To send you the very last (virtual) rays of sunshine this summer, we’d like to share a new project – Hungarian Sea – produced in 2010 – 2011 by a Polish photographer Michal Solarski.
Hungarian Sea is a nostalgic return to the times and places of childhood holidays by the sea, or to be precise, by the Balaton lake in Hungary. For six consecutive years the photographer and his family travelled across Eastern Europe in a small Fiat to reach their holiday destination, which was commonly called the Hungarian Sea. Back in the Soviet times the Balaton used to be a popular holiday resort for the working class families who – for political and financial reasons – couldn’t travel to popular holiday destinations of today such as Italy, Spain, or Greece. Back then the Balaton appeared as a colourful ‘paradise’ free of any problems or worries – something Solarski mentions in opposition to ‘sad, cold, and almost monochromatically grey Poland’ of those times.
Now, for many Eastern Europeans the Hungarian Sea brings back memories of carefree childhood summers spent with their families on the beach, almost as if that place entered a collective post-communist and post-Soviet memory (probably just like the Bulgarian Golden Sands did). Since owning a camera was still a luxury in those times, having holiday photographs from that era is rather uncommon. When going through a family album, however, Solarski was lucky enough to find a single, blurry picture of himself and his sister on one of Balaton’s piers going. As if to do justice to those magical times, Solarski returns to the Balaton over 20 years later. He revisits same places to bring back tangible documents of past happy family moments but also to realize that while the resort might not have changed too much, he’s not the same little boy…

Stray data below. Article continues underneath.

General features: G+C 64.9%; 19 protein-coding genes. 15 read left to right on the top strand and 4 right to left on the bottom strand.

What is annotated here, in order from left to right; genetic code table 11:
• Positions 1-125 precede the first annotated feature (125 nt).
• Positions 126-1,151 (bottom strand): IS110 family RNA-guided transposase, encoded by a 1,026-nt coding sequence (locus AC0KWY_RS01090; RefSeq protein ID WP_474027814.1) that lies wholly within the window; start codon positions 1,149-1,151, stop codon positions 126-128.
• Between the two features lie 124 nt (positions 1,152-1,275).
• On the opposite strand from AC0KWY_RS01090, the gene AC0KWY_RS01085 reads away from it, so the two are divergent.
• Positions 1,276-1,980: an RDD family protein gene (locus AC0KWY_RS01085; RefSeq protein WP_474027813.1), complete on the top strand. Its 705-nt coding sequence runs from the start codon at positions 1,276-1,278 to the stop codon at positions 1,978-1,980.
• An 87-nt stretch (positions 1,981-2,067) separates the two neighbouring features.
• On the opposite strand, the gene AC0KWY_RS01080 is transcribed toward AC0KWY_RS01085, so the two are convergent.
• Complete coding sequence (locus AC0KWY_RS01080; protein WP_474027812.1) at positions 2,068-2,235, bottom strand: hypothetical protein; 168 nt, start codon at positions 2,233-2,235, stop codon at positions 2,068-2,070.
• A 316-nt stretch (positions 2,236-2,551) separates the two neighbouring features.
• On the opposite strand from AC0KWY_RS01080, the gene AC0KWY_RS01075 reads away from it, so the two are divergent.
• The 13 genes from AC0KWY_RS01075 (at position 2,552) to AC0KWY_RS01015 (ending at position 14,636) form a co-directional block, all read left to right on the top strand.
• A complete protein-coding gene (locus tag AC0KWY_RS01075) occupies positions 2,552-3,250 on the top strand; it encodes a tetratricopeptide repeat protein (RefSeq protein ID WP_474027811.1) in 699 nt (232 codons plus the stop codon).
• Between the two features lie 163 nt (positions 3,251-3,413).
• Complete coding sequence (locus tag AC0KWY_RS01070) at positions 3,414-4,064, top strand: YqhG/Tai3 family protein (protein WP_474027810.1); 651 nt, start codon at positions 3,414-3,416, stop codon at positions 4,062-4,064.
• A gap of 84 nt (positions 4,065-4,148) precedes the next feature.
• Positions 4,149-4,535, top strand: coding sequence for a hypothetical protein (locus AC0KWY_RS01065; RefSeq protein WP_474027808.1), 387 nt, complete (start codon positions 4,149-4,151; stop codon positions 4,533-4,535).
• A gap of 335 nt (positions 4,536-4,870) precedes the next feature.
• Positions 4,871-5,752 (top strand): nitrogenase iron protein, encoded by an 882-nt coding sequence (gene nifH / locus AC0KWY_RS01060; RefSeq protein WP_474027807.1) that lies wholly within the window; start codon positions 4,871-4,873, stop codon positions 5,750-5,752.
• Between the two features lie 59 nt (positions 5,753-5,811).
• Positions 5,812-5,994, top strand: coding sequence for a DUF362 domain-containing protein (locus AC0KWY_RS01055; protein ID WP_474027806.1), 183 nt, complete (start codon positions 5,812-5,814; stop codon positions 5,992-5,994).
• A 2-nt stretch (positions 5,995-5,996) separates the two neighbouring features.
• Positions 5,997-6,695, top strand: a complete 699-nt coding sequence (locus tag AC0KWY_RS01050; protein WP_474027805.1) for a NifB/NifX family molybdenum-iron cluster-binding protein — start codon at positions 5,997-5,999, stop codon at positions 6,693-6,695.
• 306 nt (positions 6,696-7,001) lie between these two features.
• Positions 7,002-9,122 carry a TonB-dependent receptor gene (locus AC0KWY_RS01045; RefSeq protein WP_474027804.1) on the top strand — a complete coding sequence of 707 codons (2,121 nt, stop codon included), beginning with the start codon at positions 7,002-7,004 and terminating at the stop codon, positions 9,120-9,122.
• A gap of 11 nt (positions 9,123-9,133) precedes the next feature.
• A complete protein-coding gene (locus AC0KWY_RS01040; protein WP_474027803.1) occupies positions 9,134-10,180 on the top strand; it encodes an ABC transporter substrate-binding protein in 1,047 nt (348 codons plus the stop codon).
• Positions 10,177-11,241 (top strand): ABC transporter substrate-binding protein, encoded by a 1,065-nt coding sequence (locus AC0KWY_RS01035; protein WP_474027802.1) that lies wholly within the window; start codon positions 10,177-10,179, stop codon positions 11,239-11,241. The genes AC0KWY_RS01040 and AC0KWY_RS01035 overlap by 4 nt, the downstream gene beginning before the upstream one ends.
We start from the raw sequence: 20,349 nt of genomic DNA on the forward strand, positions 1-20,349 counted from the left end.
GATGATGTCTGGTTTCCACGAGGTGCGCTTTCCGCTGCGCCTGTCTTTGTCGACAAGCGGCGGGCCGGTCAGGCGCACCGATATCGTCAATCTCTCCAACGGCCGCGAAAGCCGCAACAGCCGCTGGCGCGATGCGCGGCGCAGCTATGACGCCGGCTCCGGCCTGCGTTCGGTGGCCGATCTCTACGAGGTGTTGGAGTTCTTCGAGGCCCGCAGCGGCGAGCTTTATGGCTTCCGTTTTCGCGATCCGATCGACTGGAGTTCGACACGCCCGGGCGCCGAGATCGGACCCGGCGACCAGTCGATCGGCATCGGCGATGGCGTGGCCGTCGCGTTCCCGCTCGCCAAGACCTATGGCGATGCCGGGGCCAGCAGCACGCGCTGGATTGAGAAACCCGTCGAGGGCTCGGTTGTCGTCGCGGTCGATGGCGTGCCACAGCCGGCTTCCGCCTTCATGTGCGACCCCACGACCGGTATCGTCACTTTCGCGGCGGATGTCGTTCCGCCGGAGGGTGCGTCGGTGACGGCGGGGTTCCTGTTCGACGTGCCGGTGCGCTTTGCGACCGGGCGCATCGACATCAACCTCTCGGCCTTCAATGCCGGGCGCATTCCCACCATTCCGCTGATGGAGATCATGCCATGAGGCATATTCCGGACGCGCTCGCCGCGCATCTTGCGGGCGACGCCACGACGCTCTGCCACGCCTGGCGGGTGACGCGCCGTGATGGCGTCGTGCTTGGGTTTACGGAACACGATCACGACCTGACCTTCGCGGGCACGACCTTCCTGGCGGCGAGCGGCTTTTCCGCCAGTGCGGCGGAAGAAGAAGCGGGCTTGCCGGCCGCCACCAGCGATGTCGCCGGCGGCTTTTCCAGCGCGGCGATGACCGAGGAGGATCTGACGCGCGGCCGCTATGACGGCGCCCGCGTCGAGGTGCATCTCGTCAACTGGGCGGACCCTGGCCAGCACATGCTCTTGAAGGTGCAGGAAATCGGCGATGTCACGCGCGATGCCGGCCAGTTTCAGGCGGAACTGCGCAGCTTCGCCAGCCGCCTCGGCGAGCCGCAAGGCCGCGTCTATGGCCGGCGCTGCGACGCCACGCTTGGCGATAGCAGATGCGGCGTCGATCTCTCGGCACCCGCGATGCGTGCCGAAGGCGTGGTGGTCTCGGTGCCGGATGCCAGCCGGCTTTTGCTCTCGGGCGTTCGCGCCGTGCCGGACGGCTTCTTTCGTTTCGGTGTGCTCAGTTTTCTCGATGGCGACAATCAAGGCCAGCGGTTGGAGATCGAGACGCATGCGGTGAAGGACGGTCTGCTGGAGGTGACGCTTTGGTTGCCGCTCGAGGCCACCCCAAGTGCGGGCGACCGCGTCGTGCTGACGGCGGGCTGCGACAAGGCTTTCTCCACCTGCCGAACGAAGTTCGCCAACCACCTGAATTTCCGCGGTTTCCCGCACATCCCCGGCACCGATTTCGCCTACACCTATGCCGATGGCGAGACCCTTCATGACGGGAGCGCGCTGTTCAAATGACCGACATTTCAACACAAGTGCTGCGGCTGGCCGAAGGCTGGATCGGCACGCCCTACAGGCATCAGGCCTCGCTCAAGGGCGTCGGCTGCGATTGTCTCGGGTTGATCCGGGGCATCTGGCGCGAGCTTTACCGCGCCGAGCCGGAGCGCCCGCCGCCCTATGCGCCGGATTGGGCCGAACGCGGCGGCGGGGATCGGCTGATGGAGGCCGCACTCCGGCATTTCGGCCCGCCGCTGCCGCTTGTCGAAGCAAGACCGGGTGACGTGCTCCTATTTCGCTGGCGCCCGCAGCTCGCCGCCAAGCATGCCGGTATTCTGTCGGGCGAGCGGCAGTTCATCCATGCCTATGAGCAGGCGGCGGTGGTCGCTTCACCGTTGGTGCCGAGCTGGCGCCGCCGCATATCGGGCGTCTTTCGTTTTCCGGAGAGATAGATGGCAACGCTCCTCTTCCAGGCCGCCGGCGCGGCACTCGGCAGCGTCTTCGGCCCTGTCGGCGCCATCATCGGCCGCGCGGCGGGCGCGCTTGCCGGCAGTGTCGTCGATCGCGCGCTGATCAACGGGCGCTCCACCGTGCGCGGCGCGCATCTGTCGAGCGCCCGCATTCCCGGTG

Looking at Solarski’s cycle, I really feel transported back in time to (my imagination of) the 1980s Balaton. Photographs have a bit of a vintage feel for me – and not sure whether that’s due to the narrative, toned-down yet still paradoxically bright colours, or the slightly humorous content (e.g. a blonde, tanned diva showing off her sumptuous body; people sunbathing on a concrete pavement; or crocodile-shaped kayaks) typical of the Eastern-European portrayal of the Communist era… Nonetheless, it’s a great time-travel project and should bring few smiles on this last day of the summer 2015 🙂